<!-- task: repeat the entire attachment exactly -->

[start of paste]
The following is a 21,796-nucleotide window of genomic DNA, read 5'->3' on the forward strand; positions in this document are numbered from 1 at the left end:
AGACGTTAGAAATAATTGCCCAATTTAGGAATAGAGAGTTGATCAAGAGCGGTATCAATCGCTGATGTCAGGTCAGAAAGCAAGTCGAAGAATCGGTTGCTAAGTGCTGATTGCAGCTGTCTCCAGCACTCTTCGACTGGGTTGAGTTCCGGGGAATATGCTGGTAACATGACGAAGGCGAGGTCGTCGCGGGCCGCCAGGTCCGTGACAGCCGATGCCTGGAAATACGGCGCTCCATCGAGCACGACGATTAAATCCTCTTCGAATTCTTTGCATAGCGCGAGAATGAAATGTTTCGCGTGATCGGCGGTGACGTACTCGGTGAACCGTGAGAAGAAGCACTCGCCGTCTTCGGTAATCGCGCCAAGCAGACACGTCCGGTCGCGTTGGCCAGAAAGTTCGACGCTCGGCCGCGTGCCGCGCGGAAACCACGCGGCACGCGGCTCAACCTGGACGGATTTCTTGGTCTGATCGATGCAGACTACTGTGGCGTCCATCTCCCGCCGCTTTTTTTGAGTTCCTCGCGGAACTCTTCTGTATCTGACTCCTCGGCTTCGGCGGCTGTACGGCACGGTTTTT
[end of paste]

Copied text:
The following is a 21,796-nucleotide window of genomic DNA, read 5'->3' on the forward strand; positions in this document are numbered from 1 at the left end:
AGACGTTAGAAATAATTGCCCAATTTAGGAATAGAGAGTTGATCAAGAGCGGTATCAATCGCTGATGTCAGGTCAGAAAGCAAGTCGAAGAATCGGTTGCTAAGTGCTGATTGCAGCTGTCTCCAGCACTCTTCGACTGGGTTGAGTTCCGGGGAATATGCTGGTAACATGACGAAGGCGAGGTCGTCGCGGGCCGCCAGGTCCGTGACAGCCGATGCCTGGAAATACGGCGCTCCATCGAGCACGACGATTAAATCCTCTTCGAATTCTTTGCATAGCGCGAGAATGAAATGTTTCGCGTGATCGGCGGTGACGTACTCGGTGAACCGTGAGAAGAAGCACTCGCCGTCTTCGGTAATCGCGCCAAGCAGACACGTCCGGTCGCGTTGGCCAGAAAGTTCGACGCTCGGCCGCGTGCCGCGCGGAAACCACGCGGCACGCGGCTCAACCTGGACGGATTTCTTGGTCTGATCGATGCAGACTACTGTGGCGTCCATCTCCCGCCGCTTTTTTTGAGTTCCTCGCGGAACTCTTCTGTATCTGACTCCTCGGCTTCGGCGGCTGTACGGCACGGTTTTT